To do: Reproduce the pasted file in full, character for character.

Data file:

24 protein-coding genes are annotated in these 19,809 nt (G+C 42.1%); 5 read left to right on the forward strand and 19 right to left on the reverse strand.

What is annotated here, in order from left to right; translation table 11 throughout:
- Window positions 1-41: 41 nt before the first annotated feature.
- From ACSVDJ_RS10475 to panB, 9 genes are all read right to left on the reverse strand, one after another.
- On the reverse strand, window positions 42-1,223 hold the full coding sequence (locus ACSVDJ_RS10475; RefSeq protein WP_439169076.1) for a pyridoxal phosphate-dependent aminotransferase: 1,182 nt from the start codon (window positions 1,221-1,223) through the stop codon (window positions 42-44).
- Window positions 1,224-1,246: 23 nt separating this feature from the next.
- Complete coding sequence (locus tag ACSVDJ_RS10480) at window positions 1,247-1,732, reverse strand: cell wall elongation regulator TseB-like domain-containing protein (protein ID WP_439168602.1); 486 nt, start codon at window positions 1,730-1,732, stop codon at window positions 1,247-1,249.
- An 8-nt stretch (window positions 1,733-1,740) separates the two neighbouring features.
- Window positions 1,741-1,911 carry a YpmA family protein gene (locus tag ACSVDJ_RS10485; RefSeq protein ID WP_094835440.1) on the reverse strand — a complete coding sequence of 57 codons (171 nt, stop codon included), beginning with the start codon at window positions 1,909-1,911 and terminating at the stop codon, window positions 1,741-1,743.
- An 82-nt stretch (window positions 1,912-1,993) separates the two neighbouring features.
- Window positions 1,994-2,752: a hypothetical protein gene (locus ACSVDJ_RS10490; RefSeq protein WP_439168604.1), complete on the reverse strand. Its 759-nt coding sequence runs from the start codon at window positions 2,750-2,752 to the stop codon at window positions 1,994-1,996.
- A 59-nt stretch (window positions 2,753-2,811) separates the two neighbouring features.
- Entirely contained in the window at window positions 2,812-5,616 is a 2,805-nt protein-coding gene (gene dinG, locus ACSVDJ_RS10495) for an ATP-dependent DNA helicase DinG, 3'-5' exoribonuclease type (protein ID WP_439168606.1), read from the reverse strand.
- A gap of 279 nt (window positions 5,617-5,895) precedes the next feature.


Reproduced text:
24 protein-coding genes are annotated in these 19,809 nt (G+C 42.1%); 5 read left to right on the forward strand and 19 right to left on the reverse strand.

What is annotated here, in order from left to right; translation table 11 throughout:
- Window positions 1-41: 41 nt before the first annotated feature.
- From ACSVDJ_RS10475 to panB, 9 genes are all read right to left on the reverse strand, one after another.
- On the reverse strand, window positions 42-1,223 hold the full coding sequence (locus ACSVDJ_RS10475; RefSeq protein WP_439169076.1) for a pyridoxal phosphate-dependent aminotransferase: 1,182 nt from the start codon (window positions 1,221-1,223) through the stop codon (window positions 42-44).
- Window positions 1,224-1,246: 23 nt separating this feature from the next.
- Complete coding sequence (locus tag ACSVDJ_RS10480) at window positions 1,247-1,732, reverse strand: cell wall elongation regulator TseB-like domain-containing protein (protein ID WP_439168602.1); 486 nt, start codon at window positions 1,730-1,732, stop codon at window positions 1,247-1,249.
- An 8-nt stretch (window positions 1,733-1,740) separates the two neighbouring features.
- Window positions 1,741-1,911 carry a YpmA family protein gene (locus tag ACSVDJ_RS10485; RefSeq protein ID WP_094835440.1) on the reverse strand — a complete coding sequence of 57 codons (171 nt, stop codon included), beginning with the start codon at window positions 1,909-1,911 and terminating at the stop codon, window positions 1,741-1,743.
- An 82-nt stretch (window positions 1,912-1,993) separates the two neighbouring features.
- Window positions 1,994-2,752: a hypothetical protein gene (locus ACSVDJ_RS10490; RefSeq protein WP_439168604.1), complete on the reverse strand. Its 759-nt coding sequence runs from the start codon at window positions 2,750-2,752 to the stop codon at window positions 1,994-1,996.
- A 59-nt stretch (window positions 2,753-2,811) separates the two neighbouring features.
- Entirely contained in the window at window positions 2,812-5,616 is a 2,805-nt protein-coding gene (gene dinG, locus ACSVDJ_RS10495) for an ATP-dependent DNA helicase DinG, 3'-5' exoribonuclease type (protein ID WP_439168606.1), read from the reverse strand.
- A gap of 279 nt (window positions 5,617-5,895) precedes the next feature.